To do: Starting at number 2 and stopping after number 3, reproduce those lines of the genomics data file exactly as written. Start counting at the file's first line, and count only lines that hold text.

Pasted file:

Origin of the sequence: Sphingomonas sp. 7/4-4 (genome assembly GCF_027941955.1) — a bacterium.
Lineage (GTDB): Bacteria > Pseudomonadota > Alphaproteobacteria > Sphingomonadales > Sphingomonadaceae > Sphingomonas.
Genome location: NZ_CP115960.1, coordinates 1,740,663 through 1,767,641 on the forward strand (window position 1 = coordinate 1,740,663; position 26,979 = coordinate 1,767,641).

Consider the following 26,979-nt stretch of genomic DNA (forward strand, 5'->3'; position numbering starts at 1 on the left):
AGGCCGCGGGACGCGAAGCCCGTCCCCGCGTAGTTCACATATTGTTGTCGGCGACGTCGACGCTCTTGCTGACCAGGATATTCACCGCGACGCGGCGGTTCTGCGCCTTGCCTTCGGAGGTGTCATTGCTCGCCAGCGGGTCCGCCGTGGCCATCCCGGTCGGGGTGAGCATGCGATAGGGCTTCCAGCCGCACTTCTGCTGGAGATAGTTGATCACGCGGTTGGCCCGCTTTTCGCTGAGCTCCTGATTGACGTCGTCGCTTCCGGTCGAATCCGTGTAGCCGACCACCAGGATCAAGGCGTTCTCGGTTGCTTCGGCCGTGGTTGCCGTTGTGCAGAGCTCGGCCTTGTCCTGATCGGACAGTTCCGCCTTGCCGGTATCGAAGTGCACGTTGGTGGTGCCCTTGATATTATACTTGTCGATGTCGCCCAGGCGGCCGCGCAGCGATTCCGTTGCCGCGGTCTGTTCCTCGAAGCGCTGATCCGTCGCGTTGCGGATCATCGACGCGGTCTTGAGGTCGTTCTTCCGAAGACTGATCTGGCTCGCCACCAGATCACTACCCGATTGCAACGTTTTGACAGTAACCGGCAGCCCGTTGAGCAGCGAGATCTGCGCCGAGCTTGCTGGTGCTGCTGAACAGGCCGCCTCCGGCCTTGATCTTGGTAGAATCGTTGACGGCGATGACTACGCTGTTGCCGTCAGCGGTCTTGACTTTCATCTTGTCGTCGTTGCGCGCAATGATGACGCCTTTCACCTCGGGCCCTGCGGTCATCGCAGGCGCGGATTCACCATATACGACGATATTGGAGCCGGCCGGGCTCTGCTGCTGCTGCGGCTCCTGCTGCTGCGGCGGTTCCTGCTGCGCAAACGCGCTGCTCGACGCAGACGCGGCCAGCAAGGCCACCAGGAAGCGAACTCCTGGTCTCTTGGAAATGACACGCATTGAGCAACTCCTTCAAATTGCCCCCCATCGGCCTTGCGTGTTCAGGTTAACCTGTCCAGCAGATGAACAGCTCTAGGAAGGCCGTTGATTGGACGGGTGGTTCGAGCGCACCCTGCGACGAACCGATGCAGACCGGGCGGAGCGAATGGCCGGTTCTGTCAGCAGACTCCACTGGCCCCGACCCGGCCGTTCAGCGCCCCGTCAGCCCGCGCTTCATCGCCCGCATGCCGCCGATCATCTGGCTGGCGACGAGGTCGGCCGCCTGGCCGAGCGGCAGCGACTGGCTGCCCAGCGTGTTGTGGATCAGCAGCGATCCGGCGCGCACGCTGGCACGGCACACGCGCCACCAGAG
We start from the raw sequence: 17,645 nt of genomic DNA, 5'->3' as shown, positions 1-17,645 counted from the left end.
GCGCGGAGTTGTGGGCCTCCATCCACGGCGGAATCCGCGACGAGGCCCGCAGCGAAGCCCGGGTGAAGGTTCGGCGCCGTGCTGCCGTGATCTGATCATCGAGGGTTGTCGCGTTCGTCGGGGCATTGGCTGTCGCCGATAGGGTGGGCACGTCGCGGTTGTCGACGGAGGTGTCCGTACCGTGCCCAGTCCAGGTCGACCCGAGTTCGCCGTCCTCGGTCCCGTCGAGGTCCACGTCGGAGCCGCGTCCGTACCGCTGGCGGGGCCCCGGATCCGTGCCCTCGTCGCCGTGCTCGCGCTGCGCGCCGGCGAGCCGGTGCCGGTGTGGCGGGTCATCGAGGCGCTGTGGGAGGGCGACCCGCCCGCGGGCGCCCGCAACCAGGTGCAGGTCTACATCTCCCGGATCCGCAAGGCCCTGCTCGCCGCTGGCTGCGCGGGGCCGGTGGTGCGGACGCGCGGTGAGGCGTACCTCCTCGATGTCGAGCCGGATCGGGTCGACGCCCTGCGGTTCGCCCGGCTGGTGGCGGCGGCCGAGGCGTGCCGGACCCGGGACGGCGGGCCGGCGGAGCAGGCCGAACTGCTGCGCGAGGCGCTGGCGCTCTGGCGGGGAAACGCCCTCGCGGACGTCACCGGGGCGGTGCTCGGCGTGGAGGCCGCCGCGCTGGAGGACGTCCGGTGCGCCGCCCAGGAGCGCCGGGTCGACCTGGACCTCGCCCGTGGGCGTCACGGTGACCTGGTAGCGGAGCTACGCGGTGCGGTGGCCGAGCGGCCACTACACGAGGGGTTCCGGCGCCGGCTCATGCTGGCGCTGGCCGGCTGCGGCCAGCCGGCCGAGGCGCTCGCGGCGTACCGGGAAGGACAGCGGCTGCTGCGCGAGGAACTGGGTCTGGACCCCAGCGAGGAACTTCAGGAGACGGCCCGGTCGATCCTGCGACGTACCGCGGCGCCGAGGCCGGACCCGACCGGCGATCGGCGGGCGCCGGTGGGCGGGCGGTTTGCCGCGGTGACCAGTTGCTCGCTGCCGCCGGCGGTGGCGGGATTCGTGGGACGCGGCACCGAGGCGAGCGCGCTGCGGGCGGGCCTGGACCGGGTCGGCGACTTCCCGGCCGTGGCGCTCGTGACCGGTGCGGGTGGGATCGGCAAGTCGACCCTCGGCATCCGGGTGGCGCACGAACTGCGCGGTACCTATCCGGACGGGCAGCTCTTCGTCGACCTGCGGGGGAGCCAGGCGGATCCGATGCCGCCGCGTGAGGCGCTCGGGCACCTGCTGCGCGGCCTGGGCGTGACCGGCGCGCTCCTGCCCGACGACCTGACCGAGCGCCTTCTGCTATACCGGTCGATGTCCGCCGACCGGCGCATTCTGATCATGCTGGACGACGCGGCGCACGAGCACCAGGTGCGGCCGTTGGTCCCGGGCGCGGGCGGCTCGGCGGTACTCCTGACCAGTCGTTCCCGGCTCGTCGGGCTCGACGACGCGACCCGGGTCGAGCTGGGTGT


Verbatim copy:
Lineage (GTDB): Bacteria > Pseudomonadota > Alphaproteobacteria > Sphingomonadales > Sphingomonadaceae > Sphingomonas.
Genome location: NZ_CP115960.1, coordinates 1,740,663 through 1,767,641 on the forward strand (window position 1 = coordinate 1,740,663; position 26,979 = coordinate 1,767,641).